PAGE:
With all the light snow and wind lately I’d have to admit my “wantoer” to keep the driveway clean has been broken. You ask, what is a “wantoer”? Well according to my dictionary, in noun form, my want-to-er is synonymous with desire or impulse. In verb form, my wantoer is applied as a yearning, a need, or an aspiration.
For example, yes, I am grateful the snow amounts have been light, but I just don’t want to scoop any more. Yes, I’m grateful that I am healthy and strong enough to scoop around the edges of my driveway, but I just don’t want to anymore. Yes, I am grateful that I have a really nice snow blower, but I just don’t want to have to start it again. When it comes to scooping snow, my wantoer is busted!!!!!!!
Will you pray with me that God will mend my wantoer to scoop snow? See, because of the fact my wantoer is broken, Vicki went out to get the mail on Monday and she fell when she hit some snow-covered ice. Thankfully she wasn’t injured.
Speaking of a broken wantoer, I think of the Apostle Paul who also found his wantoer was damaged. He wanted to live according to God’s will, but he kept finding himself doing what he didn’t want to do. He explains it this way in Romans 7, “15 I do not understand what I do. For what I want to do I do not do, but what I hate I do. 16 And if I do what I do not want to do, I agree that the law is good. 17 As it is, it is no longer I myself who do it, but it is sin living in me. 18 For I know that good itself does not dwell in me, that is, in my sinful nature. For I have the desire to do what is good, but I cannot carry it out. 19 For I do not do the good I want to do, but the evil I do not want to do—this I keep on doing. 20 Now if I do what I do not want to do, it is no longer I who do it, but it is sin living in me that does it.”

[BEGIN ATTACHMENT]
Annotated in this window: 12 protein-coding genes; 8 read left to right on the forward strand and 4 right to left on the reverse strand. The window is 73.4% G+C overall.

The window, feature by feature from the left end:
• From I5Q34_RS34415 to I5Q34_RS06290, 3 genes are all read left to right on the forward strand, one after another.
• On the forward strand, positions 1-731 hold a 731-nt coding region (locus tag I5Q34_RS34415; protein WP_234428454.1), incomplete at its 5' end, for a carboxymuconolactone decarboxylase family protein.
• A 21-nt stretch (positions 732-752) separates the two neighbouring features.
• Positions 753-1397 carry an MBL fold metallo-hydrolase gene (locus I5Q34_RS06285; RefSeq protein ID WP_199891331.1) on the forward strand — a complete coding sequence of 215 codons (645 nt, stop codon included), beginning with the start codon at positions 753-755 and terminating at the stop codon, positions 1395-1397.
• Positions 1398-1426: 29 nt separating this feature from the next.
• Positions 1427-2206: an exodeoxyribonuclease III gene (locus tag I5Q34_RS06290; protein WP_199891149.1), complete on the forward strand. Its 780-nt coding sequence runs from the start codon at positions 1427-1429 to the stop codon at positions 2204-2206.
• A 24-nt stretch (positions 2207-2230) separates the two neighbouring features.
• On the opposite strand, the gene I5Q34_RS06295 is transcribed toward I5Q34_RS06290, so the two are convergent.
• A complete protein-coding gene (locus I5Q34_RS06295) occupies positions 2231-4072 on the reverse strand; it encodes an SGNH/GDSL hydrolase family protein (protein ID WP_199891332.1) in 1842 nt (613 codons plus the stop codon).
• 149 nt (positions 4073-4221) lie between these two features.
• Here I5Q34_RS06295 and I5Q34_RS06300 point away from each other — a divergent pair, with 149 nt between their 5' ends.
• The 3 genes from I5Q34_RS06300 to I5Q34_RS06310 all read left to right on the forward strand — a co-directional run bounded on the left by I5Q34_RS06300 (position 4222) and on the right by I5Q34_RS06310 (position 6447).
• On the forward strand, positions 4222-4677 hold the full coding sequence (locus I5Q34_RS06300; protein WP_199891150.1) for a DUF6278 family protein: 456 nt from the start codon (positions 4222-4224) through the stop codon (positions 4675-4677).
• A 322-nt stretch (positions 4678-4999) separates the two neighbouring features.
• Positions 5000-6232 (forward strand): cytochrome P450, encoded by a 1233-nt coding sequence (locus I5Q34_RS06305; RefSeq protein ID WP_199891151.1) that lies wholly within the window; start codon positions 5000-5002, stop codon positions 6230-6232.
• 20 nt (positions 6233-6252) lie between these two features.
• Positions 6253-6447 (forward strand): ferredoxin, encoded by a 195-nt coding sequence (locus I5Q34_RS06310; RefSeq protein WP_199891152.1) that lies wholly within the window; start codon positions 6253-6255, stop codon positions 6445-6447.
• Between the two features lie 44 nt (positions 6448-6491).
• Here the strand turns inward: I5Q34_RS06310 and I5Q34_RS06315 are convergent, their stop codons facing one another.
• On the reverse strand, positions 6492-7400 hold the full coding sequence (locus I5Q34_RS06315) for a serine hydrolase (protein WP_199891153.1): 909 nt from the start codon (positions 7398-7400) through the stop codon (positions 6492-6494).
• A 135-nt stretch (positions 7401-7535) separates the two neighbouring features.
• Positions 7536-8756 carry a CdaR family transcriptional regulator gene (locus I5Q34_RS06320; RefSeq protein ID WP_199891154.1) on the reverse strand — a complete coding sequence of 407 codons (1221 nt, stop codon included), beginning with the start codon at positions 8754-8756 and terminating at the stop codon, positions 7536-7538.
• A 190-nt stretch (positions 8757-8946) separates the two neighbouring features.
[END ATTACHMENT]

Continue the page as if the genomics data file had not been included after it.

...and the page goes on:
After reading the passage, I would guess everyone can really relate to Paul. When it comes to doing good, our wantoers are broke. We wish we would take better care of our bodies, but our wantoers are broke. We wish we would walk as Jesus walked more faithfully and boldly, but our wantoers are broke. We wish we would manage our God-given resources more wisely, but our wantoers are broke. Actually, we were born with broken wantoers.
Mike, do you have any good news for us in this article? Yep, Paul continues, 25 Thanks be to God, who delivers me through Jesus Christ our Lord! (8) Therefore, there is now no condemnation for those who are in Christ Jesus, 2 because through Christ Jesus the law of the Spirit who gives life has set you free from the law of sin and death (free from a broken wantoer).”
The good news is that our wantoers are restored when we admit we are powerless without Christ living in us. When I die to myself, surrender my will and allow the Holy Spirit to have his way in my life, my wantoer is renewed. As I learn to walk in the Spirit, I abandon my pursuit of gratifying my sinful nature, and I begin doing the good I want to do.
So, how about it, how is your wantoer when it comes to allowing Jesus to live his life through you? Father, our wantoers are broke—they’re dead!!!!!!!—and it’s hurting the people around us. Please send your Holy Spirit to breathe new life in us. May it be so.